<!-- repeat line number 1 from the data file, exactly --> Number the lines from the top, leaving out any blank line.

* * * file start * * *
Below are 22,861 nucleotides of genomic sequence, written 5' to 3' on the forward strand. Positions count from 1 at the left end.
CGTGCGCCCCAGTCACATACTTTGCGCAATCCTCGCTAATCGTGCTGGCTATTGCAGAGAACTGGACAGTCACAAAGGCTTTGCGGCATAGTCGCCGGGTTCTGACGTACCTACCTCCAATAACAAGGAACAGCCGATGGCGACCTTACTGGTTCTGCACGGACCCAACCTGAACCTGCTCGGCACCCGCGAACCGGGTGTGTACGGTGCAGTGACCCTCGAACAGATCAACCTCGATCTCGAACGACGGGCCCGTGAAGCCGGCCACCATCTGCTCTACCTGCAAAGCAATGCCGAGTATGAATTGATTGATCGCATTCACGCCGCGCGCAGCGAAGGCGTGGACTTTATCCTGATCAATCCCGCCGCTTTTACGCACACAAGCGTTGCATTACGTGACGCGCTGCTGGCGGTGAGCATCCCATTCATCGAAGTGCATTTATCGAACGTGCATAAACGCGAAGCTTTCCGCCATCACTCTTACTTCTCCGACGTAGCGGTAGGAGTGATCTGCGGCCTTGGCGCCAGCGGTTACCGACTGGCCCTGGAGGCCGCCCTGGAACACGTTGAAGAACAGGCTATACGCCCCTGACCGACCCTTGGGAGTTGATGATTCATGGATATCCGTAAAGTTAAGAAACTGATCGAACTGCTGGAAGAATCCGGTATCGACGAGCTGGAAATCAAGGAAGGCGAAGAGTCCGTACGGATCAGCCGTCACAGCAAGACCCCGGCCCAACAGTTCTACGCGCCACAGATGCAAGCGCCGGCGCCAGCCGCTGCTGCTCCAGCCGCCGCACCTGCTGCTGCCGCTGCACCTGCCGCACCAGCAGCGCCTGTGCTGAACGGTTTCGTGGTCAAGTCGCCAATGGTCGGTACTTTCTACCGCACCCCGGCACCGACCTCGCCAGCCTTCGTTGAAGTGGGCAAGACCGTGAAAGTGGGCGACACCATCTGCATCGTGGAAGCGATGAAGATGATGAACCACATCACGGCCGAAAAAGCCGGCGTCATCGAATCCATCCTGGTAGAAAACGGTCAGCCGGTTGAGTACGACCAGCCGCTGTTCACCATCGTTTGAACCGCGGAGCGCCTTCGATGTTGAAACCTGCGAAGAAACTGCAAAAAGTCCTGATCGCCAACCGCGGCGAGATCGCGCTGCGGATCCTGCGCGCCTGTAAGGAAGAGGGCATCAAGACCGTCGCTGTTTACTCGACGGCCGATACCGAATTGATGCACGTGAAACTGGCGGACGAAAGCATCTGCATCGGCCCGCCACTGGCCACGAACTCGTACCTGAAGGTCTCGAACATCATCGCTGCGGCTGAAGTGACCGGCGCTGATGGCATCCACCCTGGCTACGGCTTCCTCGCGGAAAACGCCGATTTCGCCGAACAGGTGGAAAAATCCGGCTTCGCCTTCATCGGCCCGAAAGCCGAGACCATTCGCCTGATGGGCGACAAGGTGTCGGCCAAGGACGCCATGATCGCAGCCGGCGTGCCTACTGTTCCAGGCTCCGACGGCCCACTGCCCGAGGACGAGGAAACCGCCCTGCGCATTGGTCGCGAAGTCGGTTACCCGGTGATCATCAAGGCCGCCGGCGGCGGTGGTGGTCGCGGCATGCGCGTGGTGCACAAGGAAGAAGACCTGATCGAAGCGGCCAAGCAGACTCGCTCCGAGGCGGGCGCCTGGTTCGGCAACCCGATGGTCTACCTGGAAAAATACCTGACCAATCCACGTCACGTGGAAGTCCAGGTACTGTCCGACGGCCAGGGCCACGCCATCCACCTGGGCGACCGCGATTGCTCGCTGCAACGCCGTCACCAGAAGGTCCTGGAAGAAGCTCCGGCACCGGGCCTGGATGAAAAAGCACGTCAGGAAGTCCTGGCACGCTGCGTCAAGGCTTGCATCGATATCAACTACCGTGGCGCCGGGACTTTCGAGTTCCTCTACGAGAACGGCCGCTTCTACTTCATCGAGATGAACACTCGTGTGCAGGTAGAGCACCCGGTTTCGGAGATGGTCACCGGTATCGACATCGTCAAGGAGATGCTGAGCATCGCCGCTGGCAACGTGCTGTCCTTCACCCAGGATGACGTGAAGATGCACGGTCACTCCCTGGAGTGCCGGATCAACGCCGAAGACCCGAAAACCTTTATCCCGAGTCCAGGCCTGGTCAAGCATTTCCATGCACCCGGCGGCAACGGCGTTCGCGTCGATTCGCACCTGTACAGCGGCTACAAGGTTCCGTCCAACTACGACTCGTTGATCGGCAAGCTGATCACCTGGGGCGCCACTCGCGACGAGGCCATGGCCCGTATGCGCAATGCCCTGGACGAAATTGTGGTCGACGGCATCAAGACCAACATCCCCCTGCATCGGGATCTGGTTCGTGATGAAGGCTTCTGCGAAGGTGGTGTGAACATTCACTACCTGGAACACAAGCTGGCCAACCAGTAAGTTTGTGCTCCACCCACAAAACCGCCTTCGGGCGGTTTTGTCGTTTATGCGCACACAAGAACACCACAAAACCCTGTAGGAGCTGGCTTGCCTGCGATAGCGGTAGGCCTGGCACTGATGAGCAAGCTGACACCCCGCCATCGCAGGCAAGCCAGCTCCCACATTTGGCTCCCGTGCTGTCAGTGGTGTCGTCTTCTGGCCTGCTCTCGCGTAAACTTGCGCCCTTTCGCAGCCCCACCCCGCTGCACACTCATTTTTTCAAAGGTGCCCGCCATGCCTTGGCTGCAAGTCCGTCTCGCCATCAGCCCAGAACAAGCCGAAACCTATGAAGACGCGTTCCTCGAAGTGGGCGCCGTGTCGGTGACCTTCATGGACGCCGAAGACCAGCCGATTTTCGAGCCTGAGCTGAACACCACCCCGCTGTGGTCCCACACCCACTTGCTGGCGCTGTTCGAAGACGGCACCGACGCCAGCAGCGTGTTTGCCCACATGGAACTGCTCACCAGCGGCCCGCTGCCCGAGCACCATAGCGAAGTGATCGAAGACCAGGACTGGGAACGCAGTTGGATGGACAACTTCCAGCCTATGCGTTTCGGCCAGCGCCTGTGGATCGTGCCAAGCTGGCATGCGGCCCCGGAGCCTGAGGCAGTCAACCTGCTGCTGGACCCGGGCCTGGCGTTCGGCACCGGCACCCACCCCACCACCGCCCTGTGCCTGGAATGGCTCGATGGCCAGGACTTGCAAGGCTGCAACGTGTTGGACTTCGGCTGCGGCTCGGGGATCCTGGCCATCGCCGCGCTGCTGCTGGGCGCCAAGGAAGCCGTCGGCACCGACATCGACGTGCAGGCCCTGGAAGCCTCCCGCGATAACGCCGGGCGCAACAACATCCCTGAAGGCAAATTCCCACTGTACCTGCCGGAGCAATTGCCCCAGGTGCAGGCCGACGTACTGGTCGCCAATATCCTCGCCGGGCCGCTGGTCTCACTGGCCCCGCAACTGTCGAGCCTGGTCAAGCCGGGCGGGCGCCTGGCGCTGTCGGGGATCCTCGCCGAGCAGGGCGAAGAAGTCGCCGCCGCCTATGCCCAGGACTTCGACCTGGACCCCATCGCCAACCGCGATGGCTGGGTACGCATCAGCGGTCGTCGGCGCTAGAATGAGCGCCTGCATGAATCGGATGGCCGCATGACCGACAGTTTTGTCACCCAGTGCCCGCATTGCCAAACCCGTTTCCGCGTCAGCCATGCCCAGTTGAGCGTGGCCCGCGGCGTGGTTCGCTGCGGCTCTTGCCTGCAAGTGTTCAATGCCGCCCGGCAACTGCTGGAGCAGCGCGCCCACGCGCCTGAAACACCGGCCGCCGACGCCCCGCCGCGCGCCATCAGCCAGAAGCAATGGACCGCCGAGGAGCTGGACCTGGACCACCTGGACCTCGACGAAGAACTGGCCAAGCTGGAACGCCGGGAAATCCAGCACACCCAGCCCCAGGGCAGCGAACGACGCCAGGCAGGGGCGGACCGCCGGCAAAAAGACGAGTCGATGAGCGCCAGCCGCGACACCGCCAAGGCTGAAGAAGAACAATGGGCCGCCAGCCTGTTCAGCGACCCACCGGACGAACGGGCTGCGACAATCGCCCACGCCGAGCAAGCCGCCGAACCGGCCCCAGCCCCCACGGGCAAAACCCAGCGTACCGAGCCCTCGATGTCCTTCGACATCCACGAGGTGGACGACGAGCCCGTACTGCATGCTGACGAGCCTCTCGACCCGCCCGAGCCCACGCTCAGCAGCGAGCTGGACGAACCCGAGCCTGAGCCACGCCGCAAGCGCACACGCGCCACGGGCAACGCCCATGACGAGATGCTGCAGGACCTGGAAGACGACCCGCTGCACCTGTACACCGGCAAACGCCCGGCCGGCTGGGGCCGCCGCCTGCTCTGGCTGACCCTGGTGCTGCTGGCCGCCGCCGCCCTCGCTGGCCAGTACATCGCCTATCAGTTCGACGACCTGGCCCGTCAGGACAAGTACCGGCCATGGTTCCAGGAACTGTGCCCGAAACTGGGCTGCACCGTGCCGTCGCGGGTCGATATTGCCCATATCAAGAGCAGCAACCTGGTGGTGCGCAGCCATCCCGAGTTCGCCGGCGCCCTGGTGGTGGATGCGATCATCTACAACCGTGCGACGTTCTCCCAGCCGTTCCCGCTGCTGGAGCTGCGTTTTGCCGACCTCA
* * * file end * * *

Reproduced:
Below are 22,861 nucleotides of genomic sequence, written 5' to 3' on the forward strand. Positions count from 1 at the left end.